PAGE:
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Please use this identifier to cite or link to this item: http://hdl.handle.net/11173/899

Title: ピアノ弾き歌い実技指導における練習映像提出併用の効果
Other Titles: Effect of submitting self-made videos in piano playing and singing practicing for preschool teacher education
Authors: 深見, 友紀子
FUKAMI, Yukiko
中平, 勝子
NAKAHIRA, Katsuko T.
赤羽, 美希
Keywords: ピアノレッスン
Issue Date: 8-Feb-2008
Publisher: 京都女子大学発達教育学部
Abstract: 2006・2007年の2ヵ年にわたって,対面式授業(レッスン)の時間数の不足を補うため,100名余の学生に自身のピアノ弾き歌い演奏の練習成果を録画・提出させた。その結果,演奏映像を提出するという行為は,ピアノ実技能力の向上に一定の効果があり,自己研鐙へのモチベーションを持たせることにも有効であるという結論に達した。
This paper reports on the teaching of piano playing and singing, conducted over two years (FY2006 to FY2007). In order to compensate for the shortage in time available for face-to-face tuition, the Department of Pedology, Faculty of Human Development and Education, Kyoto Women's University, required one hundred or so students to practice piano playing / singing, to record the performance they had achieved through practice, and to submit the recorded video. After reviewing the trial conducted in FY2006, we changed the method of evaluating the recorded videos in the following two ways for FY2007: (1) Submission of the video no longer adds to the student's grade points, a change intended to signal that the submission is only a part of voluntary training. (2) Students were given opportunities to watch a model performance. As a result of (1), FY2007 saw a clearer correlation between the number of video submissions and the scores of performance tests than FY2006. Namely, the results suggest that a greater number of submissions by each student tended to lead to an increase in the average score in the end-of-term performance tests. This indicates that the submission of videos recording students' accomplishment motivates students to practice hard to improve their skill in performing, and effectively compensates for a shortage in the conventional face-to-face training of piano playing / singing. The opportunities mentioned in point (2) resulted in a favorable change in student's performance, particularly in playing those pieces that demand a rich expression of emotion. We find it possible to postulate that watching a model performance enables students to understand the required manner of playing on their own without being given explicit teaching. However, this hypothesis will require further analysis and verification.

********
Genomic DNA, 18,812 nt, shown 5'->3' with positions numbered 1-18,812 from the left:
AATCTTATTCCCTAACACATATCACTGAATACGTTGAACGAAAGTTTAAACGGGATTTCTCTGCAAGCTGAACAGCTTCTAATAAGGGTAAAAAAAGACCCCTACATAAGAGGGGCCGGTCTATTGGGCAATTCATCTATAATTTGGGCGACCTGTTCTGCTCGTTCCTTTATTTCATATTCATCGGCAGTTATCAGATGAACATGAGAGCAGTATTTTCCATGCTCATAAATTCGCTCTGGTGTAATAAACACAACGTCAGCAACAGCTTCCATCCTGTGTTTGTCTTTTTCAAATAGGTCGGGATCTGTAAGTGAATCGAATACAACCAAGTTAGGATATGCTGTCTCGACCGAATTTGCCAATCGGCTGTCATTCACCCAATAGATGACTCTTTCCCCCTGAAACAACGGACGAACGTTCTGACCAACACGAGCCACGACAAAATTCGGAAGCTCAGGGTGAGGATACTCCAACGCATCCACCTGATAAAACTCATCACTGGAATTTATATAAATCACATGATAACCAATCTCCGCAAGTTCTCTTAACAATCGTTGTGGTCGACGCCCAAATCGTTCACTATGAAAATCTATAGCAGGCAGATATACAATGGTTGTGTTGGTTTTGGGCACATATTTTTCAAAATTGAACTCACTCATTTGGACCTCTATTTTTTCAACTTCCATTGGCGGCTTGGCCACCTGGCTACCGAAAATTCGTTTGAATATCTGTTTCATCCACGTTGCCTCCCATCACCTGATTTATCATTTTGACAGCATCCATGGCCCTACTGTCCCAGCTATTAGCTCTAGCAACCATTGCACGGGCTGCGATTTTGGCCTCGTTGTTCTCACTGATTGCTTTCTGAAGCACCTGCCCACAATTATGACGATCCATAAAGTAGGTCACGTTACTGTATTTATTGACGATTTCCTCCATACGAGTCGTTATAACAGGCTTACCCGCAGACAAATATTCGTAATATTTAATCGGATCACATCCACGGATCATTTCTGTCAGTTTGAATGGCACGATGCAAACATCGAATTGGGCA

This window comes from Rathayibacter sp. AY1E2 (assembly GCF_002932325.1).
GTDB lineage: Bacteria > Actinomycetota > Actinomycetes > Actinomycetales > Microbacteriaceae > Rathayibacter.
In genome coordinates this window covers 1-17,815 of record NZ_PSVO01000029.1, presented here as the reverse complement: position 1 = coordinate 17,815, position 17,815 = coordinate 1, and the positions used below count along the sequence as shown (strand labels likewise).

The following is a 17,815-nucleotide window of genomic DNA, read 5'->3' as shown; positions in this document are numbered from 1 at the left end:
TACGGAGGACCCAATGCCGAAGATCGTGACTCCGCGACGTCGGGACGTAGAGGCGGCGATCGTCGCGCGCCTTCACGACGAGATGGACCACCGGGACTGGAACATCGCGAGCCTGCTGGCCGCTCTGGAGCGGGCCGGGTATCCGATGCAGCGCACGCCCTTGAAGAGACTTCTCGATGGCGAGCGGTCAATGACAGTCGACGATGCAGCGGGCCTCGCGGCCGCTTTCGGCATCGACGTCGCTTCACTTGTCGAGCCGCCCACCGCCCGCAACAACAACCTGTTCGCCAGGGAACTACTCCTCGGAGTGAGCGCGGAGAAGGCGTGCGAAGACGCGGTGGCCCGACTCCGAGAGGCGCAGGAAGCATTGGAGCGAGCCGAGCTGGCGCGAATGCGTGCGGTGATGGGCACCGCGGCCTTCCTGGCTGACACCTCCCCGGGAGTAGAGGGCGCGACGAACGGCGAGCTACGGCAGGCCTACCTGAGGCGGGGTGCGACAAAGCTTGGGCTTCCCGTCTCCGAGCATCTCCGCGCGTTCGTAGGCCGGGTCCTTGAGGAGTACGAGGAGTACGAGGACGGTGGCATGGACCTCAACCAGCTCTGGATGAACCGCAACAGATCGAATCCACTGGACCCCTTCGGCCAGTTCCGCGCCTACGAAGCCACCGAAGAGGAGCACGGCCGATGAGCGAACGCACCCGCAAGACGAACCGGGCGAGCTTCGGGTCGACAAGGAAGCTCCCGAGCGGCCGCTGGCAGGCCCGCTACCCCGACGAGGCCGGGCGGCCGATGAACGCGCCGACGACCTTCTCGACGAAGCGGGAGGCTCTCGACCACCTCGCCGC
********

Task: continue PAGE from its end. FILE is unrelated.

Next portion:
URI: http://hdl.handle.net/11173/899
Appears in Collections:第04号(2008-02-08)

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